Taking its point of departure in a series of art works produced from the mid 1990s to today, this paper will argue that tool discourse provides an productive way to talk about contemporary software culture. Compared to the predominant notion of media, the notion of the tool offers a more specific conceptualisation of the use of computer technology. It is concerned with human engagement with an environment. The software tools we use in both everyday situations and for professional purposes constitute interfaces to the environment of software culture. As such they activate certain intelligences and sensibilities that influence how we as users perceive and act towards software cultural matters.
Most mainstream software tools tend to encourage a rational, utilitarian and techno-positivistic forms of interaction with software culture but through the examples of so-called artistic software tools, which includes applications such a web browser and text editors as well as complete operating systems, the paper demonstrates that art represents an apt form to develop otherwise critical intelligences and sensibilities and furthermore a critical software environmental consciousness. Essentially, the paper suggests that the development of conceptual, cultural languages to think and talk about software is as important as the technological development. It emphasises the importance of continually expanding such languages in response to the technological expansions and propose a closer exchange between these two levels of contemporary software culture from the point of view of a critical engagement that is both resistant and inventive in terms of software politics. In the context of artistic software tools, the paper suggests that this exchange can be conceived as a kind of science fiction, a vision of a possible future, about the emergence of a new type of insubordinate, reflective and inventive software tool users.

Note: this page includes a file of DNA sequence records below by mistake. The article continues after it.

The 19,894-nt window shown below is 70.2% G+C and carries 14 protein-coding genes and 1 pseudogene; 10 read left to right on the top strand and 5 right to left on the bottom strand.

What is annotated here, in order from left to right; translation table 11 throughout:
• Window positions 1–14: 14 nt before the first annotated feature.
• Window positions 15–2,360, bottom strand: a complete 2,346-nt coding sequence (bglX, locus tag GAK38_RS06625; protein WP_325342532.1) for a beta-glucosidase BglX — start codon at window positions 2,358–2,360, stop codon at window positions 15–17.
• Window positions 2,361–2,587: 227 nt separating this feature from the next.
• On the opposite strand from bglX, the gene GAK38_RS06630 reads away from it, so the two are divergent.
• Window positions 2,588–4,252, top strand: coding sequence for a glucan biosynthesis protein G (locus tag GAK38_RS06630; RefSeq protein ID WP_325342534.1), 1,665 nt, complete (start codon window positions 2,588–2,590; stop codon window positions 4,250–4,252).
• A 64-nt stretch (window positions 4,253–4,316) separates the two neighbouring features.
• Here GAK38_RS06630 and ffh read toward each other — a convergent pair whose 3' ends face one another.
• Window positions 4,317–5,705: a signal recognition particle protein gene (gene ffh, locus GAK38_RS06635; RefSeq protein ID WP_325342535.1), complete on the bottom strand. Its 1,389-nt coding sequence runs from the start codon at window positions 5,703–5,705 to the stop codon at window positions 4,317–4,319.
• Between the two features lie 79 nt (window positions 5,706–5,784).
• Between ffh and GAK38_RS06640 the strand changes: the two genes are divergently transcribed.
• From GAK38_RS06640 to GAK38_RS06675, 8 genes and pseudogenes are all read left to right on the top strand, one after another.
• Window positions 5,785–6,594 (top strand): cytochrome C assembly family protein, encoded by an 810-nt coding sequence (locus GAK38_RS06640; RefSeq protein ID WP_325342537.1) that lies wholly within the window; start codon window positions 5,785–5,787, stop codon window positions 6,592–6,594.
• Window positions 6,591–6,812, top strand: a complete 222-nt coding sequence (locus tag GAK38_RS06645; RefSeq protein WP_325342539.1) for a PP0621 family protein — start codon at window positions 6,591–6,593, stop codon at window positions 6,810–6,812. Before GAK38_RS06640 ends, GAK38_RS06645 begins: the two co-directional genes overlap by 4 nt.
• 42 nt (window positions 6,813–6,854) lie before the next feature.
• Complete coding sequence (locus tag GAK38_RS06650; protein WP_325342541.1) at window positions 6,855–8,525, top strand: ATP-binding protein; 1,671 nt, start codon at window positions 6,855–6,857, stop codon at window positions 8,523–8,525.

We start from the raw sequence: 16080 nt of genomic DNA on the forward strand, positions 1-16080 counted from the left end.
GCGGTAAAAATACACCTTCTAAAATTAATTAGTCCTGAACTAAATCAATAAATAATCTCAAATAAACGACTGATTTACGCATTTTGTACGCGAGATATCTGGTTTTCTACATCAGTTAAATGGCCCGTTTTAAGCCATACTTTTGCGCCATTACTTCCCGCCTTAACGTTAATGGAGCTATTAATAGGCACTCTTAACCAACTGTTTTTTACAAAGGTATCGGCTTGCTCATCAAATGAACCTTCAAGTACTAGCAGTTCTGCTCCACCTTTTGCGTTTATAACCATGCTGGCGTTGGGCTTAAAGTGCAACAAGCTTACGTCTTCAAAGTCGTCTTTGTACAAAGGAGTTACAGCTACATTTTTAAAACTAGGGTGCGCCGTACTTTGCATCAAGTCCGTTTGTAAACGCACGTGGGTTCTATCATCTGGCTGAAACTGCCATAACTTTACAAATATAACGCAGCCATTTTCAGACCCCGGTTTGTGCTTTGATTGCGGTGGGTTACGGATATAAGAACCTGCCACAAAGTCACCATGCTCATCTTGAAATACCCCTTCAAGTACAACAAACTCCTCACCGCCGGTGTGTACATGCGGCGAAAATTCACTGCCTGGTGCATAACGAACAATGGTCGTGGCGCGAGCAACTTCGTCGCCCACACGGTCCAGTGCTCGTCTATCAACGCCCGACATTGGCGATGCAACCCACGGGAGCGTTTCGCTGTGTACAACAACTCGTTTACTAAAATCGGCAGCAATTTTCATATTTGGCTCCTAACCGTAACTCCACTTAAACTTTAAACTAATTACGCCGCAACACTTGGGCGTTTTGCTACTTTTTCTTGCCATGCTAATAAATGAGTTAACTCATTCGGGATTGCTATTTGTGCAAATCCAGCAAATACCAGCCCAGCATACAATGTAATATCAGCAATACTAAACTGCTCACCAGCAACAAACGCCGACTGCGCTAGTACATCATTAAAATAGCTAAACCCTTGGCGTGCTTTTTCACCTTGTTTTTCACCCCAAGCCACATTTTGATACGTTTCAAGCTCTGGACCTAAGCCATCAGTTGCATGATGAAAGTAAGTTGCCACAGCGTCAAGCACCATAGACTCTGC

- Jacob Lillemose, Artnode and University of Copenhagen, Denmark